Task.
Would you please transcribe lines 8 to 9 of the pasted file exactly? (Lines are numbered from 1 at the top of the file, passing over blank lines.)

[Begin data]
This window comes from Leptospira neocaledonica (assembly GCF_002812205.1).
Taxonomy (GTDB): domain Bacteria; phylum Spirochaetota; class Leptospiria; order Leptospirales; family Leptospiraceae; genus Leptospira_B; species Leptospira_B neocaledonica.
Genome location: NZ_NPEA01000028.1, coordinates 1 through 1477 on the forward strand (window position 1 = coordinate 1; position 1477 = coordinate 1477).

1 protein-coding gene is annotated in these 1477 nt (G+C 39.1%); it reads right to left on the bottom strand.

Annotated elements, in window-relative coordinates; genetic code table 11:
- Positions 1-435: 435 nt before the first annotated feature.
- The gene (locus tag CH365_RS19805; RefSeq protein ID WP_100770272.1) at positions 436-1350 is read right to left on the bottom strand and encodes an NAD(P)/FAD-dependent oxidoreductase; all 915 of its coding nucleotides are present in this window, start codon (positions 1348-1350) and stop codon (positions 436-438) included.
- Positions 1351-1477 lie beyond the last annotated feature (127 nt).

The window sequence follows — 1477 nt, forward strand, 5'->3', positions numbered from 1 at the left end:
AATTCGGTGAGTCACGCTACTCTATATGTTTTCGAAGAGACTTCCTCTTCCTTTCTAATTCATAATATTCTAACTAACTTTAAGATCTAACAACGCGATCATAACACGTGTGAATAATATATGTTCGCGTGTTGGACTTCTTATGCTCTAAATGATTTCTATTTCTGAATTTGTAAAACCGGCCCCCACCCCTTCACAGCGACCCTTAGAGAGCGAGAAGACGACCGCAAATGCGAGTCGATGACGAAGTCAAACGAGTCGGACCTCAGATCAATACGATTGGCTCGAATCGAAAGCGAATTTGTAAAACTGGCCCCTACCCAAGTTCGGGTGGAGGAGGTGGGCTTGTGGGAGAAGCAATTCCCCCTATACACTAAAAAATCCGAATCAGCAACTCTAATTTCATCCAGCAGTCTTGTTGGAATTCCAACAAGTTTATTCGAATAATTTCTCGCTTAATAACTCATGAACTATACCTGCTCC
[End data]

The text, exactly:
- Positions 1351-1477 lie beyond the last annotated feature (127 nt).

The window sequence follows — 1477 nt, forward strand, 5'->3', positions numbered from 1 at the left end: